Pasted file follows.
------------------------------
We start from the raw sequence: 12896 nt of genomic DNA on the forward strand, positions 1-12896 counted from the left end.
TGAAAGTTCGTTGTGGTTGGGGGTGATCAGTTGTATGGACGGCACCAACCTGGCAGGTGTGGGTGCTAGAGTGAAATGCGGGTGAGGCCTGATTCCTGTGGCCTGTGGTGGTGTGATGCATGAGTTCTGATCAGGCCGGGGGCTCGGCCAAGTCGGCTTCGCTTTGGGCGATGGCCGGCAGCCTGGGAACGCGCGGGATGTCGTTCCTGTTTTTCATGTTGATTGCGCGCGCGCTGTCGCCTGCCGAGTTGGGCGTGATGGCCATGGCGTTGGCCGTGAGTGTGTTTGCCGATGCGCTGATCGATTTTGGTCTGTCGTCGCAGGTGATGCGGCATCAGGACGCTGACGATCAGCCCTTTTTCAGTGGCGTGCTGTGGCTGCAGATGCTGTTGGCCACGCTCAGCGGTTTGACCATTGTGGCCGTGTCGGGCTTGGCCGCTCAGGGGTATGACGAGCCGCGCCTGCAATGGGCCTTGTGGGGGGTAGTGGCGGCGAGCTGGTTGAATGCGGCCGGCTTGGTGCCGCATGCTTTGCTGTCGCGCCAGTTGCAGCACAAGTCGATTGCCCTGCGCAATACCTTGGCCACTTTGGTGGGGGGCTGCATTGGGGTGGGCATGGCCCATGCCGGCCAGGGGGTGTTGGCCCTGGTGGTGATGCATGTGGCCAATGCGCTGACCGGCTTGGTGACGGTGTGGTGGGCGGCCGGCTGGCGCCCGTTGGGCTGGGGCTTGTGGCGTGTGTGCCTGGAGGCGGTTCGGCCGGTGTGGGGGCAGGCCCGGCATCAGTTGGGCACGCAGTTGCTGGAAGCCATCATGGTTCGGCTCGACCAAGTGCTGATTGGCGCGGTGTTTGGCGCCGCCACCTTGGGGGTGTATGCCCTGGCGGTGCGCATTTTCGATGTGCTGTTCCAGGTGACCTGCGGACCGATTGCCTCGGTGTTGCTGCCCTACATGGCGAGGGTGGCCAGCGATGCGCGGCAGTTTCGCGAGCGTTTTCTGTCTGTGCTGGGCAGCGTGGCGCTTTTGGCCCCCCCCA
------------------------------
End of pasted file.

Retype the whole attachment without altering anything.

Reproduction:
We start from the raw sequence: 12896 nt of genomic DNA on the forward strand, positions 1-12896 counted from the left end.
TGAAAGTTCGTTGTGGTTGGGGGTGATCAGTTGTATGGACGGCACCAACCTGGCAGGTGTGGGTGCTAGAGTGAAATGCGGGTGAGGCCTGATTCCTGTGGCCTGTGGTGGTGTGATGCATGAGTTCTGATCAGGCCGGGGGCTCGGCCAAGTCGGCTTCGCTTTGGGCGATGGCCGGCAGCCTGGGAACGCGCGGGATGTCGTTCCTGTTTTTCATGTTGATTGCGCGCGCGCTGTCGCCTGCCGAGTTGGGCGTGATGGCCATGGCGTTGGCCGTGAGTGTGTTTGCCGATGCGCTGATCGATTTTGGTCTGTCGTCGCAGGTGATGCGGCATCAGGACGCTGACGATCAGCCCTTTTTCAGTGGCGTGCTGTGGCTGCAGATGCTGTTGGCCACGCTCAGCGGTTTGACCATTGTGGCCGTGTCGGGCTTGGCCGCTCAGGGGTATGACGAGCCGCGCCTGCAATGGGCCTTGTGGGGGGTAGTGGCGGCGAGCTGGTTGAATGCGGCCGGCTTGGTGCCGCATGCTTTGCTGTCGCGCCAGTTGCAGCACAAGTCGATTGCCCTGCGCAATACCTTGGCCACTTTGGTGGGGGGCTGCATTGGGGTGGGCATGGCCCATGCCGGCCAGGGGGTGTTGGCCCTGGTGGTGATGCATGTGGCCAATGCGCTGACCGGCTTGGTGACGGTGTGGTGGGCGGCCGGCTGGCGCCCGTTGGGCTGGGGCTTGTGGCGTGTGTGCCTGGAGGCGGTTCGGCCGGTGTGGGGGCAGGCCCGGCATCAGTTGGGCACGCAGTTGCTGGAAGCCATCATGGTTCGGCTCGACCAAGTGCTGATTGGCGCGGTGTTTGGCGCCGCCACCTTGGGGGTGTATGCCCTGGCGGTGCGCATTTTCGATGTGCTGTTCCAGGTGACCTGCGGACCGATTGCCTCGGTGTTGCTGCCCTACATGGCGAGGGTGGCCAGCGATGCGCGGCAGTTTCGCGAGCGTTTTCTGTCTGTGCTGGGCAGCGTGGCGCTTTTGGCCCCCCCCA